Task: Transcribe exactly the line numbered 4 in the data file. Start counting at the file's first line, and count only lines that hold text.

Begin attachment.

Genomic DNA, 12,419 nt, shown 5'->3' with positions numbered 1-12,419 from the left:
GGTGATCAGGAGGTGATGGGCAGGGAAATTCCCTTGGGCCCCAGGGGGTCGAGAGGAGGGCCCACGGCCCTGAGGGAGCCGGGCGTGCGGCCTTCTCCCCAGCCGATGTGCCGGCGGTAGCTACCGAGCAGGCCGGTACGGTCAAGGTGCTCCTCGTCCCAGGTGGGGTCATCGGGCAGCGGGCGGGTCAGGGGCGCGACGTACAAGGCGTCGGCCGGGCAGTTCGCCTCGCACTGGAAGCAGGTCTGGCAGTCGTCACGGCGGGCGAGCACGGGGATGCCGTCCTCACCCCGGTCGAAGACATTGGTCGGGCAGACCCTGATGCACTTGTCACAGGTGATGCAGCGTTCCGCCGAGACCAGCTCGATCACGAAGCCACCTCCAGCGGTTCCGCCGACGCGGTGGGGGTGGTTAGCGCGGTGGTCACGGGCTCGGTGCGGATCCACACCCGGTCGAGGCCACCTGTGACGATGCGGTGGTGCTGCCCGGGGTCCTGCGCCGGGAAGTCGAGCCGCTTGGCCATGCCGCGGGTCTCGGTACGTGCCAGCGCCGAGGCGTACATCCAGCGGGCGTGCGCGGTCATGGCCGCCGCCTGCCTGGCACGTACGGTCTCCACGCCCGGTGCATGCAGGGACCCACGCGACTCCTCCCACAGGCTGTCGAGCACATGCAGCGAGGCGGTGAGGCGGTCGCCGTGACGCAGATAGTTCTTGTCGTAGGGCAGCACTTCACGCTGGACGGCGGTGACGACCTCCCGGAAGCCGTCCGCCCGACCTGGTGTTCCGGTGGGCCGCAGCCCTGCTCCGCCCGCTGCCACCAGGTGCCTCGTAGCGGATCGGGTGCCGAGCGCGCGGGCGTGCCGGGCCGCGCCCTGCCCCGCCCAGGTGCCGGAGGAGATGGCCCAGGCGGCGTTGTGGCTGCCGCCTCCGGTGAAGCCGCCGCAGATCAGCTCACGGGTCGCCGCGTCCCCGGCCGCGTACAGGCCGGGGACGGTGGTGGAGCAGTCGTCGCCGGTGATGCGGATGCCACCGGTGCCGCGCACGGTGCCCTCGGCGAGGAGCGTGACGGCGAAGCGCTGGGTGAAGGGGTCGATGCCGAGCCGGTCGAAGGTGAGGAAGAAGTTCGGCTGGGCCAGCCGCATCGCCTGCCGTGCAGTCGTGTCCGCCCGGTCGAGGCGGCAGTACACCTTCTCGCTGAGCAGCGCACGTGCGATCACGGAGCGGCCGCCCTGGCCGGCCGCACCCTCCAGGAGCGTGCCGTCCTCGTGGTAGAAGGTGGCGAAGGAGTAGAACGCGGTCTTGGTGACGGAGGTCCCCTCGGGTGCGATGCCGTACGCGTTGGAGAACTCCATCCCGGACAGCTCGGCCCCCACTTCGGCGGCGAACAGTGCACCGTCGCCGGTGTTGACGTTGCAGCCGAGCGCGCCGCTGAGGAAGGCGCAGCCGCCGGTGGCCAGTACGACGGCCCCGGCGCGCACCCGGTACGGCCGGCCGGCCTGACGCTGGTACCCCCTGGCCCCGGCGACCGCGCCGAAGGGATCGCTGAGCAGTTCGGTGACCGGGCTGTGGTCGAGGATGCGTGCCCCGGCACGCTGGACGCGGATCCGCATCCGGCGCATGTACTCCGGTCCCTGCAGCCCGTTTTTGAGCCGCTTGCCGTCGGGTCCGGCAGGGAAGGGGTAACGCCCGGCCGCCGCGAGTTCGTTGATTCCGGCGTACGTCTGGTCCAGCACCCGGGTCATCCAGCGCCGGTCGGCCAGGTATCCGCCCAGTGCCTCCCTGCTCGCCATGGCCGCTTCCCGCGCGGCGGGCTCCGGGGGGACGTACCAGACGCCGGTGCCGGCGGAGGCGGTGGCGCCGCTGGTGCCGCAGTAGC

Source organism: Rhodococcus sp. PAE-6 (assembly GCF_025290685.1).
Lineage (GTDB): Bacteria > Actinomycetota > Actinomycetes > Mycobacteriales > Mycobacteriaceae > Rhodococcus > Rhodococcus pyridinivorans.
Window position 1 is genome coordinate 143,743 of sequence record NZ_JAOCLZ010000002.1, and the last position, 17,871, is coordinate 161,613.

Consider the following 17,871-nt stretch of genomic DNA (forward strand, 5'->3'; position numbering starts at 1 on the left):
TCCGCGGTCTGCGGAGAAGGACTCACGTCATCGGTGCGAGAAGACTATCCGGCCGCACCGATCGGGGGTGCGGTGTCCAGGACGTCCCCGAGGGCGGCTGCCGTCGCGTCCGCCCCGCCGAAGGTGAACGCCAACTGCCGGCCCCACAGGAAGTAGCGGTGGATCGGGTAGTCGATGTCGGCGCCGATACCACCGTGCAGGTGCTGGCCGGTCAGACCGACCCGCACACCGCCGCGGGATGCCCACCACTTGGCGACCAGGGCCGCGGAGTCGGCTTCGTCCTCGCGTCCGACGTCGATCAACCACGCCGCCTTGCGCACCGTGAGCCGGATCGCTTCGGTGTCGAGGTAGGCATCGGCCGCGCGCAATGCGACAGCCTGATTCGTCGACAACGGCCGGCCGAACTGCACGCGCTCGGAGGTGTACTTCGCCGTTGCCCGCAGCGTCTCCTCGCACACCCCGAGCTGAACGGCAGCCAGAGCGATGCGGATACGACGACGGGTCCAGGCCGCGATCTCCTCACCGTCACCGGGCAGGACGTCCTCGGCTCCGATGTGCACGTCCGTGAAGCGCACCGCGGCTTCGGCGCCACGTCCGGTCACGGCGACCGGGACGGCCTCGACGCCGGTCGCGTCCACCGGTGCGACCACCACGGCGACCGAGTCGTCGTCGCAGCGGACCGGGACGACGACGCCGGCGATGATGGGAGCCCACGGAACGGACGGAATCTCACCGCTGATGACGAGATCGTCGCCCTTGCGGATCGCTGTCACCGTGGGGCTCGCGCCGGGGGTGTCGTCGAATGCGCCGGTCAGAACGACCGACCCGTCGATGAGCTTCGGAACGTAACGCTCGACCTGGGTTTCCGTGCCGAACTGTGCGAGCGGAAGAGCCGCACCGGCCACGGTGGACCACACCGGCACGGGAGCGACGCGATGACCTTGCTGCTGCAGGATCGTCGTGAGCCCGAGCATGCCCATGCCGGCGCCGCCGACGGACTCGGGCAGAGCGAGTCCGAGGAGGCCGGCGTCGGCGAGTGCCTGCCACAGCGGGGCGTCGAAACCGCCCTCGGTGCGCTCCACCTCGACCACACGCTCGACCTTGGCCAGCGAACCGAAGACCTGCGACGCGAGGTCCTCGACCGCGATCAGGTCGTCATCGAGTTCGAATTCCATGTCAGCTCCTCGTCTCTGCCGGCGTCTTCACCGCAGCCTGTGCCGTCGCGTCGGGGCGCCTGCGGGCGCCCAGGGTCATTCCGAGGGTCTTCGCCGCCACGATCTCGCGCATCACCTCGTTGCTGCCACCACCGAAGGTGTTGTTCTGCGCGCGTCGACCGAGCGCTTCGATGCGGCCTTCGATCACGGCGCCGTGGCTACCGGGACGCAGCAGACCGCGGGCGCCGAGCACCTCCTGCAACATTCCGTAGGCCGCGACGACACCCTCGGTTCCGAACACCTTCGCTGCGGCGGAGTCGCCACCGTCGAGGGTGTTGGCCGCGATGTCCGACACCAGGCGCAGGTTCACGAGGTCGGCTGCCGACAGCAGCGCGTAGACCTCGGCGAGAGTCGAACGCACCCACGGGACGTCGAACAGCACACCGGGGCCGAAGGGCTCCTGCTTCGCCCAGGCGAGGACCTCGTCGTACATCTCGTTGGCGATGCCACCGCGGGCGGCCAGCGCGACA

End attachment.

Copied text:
Lineage (GTDB): Bacteria > Actinomycetota > Actinomycetes > Mycobacteriales > Mycobacteriaceae > Rhodococcus > Rhodococcus pyridinivorans.